Sarc warrior Dena experienced what many sarcoidosis patients are told at the beginning of their journey- that sarcoidosis wasn’t a big deal. So many patients hear phrases like “at least it’s not cancer” or “you don’t need to worry about this” when they’re diagnosed. While sarcoidosis does go into remission in a number of patients, FSR is working to shed more light on the experiences of patients who live with this disease chronically. Learn more about our campaign to raise awareness about advanced sarcoidosis and let us know if Dena’s story sounds like your own experience:
Yesterday I was at a doctor’s appointment wearing my purple sarcoidosis awareness t-shirt when a woman came up to me and shared that she was diagnosed last year. She said that she was told that it would likely remit without treatment. I remember being told the same thing four years after my diagnosis, but I have not yet had remission of my disease, although some symptoms come and go. Many physicians and healthcare providers believe that sarcoidosis is a benign and self-limiting disease requiring no treatment and treat patients as such. For those of us who wrestle with persistent symptoms, being treated as if our daily struggles are minor can be disheartening and depressing.
It has been my experience that the two most difficult symptoms to treat, fatigue and pain, affect quality of life the most, which aren’t often discussed at the time of diagnosis. Two years after my diagnosis, fatigue hit me and consumed every aspect of my life. I sought help from my primary care physician several times because its onset was so abrupt causing me to sleep 18-20 hours a day. To say it was incapacitating is an understatement. Instead of feeling supported, I felt like I was brushed off as if the fatigue I was experiencing was insignificant. Pain and fatigue are both subjective symptoms, and there are no tests available to diagnose either or to assess their severity; every individual experiences and deals with pain and fatigue differently. The only recourse patients have is to self-report how their pain, fatigue, or both affect their quality of life, but sometimes there are no words that adequately describe it. And, unfortunately, as I have experienced, our descriptions are minimized and unappreciated.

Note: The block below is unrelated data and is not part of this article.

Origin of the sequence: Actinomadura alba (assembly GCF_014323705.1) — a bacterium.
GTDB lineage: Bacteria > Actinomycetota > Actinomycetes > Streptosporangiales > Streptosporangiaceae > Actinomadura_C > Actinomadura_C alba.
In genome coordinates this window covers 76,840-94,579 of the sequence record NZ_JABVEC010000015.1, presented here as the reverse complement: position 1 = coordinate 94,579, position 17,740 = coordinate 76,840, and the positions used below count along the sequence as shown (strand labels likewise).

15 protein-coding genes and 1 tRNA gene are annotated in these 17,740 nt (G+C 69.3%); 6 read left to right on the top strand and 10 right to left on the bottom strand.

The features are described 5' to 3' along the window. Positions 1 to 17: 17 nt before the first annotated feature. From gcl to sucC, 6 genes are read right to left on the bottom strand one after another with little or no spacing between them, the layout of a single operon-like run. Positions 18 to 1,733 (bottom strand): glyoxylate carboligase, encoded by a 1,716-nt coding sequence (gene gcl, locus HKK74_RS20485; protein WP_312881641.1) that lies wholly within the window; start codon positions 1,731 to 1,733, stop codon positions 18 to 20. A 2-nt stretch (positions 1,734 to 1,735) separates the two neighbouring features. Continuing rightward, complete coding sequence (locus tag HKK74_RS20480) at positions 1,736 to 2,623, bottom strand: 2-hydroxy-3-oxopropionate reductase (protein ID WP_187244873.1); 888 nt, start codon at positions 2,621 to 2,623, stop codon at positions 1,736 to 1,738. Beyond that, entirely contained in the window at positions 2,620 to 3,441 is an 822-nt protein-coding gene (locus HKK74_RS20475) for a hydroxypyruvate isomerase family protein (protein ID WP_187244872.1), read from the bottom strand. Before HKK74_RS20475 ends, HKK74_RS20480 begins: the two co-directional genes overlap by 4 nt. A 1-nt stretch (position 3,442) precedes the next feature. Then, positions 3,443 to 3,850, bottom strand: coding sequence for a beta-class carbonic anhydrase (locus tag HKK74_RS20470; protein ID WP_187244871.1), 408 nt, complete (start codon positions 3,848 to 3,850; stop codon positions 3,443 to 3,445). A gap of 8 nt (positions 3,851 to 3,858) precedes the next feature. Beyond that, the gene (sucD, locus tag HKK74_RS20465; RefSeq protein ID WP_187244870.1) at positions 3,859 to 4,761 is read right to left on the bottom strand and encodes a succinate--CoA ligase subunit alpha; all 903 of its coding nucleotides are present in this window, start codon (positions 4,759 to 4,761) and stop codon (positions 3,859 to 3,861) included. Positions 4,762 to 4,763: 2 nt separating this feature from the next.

This needs to change. Educating the doctors, nurses, and other healthcare providers we see and advocating for ourselves are important first steps we can take to initiate change in how the disease is perceived and treated. There are so many things about sarcoidosis that are unknown and misunderstood. Advances in research will begin to shed light on yet unidentified causes and treatments, but self-advocacy is vital until these discoveries are made.
I began my journey with sarcoidosis five years ago. During an ER visit for an unrelated issue, I had a chest x-ray that revealed hilar and mediastinal lymphadenopathy. A month later after a lung biopsy, I learned that the granulomas were due to sarcoidosis and not lymphoma or tuberculosis. Even though I knew the basics about the disease due to my training as a clinical lab scientist, I had no idea how profoundly it would affect and change my quality of life. Both self-advocacy and self-care through acceptance have been key to handling the daily ups and downs of sarcoidosis.
I currently live in southern New Jersey with my two cats, Grace and Luke. They are a constant source of companionship on the days I can’t leave my apartment. Reading has always been an activity that I enjoy. Since I’m a microbiology nerd, I love reading anything related to it, but I also read literary fiction and mysteries. However, it’s through my writing that I’m able to use my medical experience to reach, connect with, and advocate for others dealing with the same problems we all face with this diagnosis.Dena A.